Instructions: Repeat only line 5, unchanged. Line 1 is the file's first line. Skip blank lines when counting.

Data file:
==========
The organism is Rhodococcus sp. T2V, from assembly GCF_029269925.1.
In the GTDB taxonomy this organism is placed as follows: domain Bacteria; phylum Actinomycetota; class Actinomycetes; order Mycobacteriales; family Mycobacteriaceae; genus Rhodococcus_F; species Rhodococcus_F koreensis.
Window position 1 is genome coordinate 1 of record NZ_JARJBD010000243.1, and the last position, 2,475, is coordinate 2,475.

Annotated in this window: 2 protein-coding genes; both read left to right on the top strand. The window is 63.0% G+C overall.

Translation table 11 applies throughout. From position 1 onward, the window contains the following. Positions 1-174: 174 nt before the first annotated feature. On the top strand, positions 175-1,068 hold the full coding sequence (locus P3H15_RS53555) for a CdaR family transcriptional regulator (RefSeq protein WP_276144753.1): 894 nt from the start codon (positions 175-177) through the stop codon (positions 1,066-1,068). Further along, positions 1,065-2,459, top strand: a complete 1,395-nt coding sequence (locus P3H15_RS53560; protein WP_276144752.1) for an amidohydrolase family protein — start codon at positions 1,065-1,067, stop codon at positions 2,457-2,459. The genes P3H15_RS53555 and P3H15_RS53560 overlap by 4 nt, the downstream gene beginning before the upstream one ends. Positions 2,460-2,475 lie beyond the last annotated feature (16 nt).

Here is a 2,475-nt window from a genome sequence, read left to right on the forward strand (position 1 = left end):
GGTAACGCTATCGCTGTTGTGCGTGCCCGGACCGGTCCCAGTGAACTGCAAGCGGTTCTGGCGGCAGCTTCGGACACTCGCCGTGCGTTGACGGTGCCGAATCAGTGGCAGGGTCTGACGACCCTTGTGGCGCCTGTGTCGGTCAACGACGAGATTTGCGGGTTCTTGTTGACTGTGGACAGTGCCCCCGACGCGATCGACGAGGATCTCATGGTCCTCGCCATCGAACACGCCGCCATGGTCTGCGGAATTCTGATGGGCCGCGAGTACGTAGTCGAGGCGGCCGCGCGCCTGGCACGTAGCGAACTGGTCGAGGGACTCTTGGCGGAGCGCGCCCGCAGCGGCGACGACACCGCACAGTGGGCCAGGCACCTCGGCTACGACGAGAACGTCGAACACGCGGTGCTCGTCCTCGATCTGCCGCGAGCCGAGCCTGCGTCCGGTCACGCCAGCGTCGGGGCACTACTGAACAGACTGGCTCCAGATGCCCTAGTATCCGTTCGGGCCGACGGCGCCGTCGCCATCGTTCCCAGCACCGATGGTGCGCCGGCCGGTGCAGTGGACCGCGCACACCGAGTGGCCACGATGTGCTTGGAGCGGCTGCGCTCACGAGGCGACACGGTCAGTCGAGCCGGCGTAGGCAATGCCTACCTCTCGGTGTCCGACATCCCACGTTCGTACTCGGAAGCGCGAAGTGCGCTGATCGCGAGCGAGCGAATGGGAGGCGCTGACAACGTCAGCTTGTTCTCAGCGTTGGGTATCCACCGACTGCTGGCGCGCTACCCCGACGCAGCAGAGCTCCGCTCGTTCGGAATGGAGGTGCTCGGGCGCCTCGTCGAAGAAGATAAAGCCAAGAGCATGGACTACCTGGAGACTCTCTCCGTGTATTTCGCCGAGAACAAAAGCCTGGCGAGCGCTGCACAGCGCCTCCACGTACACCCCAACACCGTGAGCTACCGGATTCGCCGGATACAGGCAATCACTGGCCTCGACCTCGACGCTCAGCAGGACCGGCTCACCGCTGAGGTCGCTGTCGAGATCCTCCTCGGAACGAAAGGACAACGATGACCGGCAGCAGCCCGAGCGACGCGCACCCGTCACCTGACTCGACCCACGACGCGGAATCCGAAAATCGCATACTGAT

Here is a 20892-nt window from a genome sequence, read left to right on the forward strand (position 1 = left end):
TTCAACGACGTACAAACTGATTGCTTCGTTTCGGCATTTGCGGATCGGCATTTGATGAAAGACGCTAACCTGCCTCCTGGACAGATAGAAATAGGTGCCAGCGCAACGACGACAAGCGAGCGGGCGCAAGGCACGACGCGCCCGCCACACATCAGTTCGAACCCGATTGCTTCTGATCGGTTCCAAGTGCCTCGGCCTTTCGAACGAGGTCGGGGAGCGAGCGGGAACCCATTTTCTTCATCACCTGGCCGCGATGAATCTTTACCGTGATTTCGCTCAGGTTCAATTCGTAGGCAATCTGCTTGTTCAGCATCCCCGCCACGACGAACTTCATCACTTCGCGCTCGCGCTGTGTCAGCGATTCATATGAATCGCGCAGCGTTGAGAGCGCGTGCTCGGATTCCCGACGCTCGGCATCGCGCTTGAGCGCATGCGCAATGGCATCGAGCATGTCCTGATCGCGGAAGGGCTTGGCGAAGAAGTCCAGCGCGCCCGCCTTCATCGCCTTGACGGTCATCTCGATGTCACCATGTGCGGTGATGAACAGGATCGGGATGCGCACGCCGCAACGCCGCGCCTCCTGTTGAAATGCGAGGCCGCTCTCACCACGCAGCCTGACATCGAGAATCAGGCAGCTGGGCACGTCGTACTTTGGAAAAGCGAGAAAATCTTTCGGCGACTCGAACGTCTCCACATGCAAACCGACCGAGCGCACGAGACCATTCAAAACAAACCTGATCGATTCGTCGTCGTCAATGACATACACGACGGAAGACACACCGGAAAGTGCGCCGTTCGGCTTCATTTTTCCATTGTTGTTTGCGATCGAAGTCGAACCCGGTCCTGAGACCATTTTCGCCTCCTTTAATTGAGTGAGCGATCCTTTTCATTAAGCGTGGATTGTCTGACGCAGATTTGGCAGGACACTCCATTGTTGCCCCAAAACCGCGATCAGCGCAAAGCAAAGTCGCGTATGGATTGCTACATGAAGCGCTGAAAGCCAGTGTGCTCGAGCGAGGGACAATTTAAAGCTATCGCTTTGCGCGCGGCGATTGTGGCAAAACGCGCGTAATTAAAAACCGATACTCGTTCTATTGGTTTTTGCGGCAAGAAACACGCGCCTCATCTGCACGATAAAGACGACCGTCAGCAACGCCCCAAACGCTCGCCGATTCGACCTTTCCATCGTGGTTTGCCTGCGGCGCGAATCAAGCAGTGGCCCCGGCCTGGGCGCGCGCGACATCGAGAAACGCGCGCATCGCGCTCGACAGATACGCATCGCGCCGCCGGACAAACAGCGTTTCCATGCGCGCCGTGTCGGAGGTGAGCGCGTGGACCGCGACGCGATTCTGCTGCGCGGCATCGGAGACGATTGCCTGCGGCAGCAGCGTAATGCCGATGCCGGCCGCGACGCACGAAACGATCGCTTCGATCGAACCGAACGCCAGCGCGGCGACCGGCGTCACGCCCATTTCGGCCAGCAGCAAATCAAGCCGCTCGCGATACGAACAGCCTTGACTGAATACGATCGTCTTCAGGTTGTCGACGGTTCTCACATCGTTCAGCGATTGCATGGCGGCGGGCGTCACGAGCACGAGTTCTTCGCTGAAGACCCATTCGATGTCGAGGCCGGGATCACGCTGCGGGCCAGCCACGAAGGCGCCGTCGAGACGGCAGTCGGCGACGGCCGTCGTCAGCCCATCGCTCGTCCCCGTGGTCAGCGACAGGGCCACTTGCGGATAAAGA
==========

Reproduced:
Translation table 11 applies throughout. From position 1 onward, the window contains the following. Positions 1-174: 174 nt before the first annotated feature. On the top strand, positions 175-1,068 hold the full coding sequence (locus P3H15_RS53555) for a CdaR family transcriptional regulator (RefSeq protein WP_276144753.1): 894 nt from the start codon (positions 175-177) through the stop codon (positions 1,066-1,068). Further along, positions 1,065-2,459, top strand: a complete 1,395-nt coding sequence (locus P3H15_RS53560; protein WP_276144752.1) for an amidohydrolase family protein — start codon at positions 1,065-1,067, stop codon at positions 2,457-2,459. The genes P3H15_RS53555 and P3H15_RS53560 overlap by 4 nt, the downstream gene beginning before the upstream one ends. Positions 2,460-2,475 lie beyond the last annotated feature (16 nt).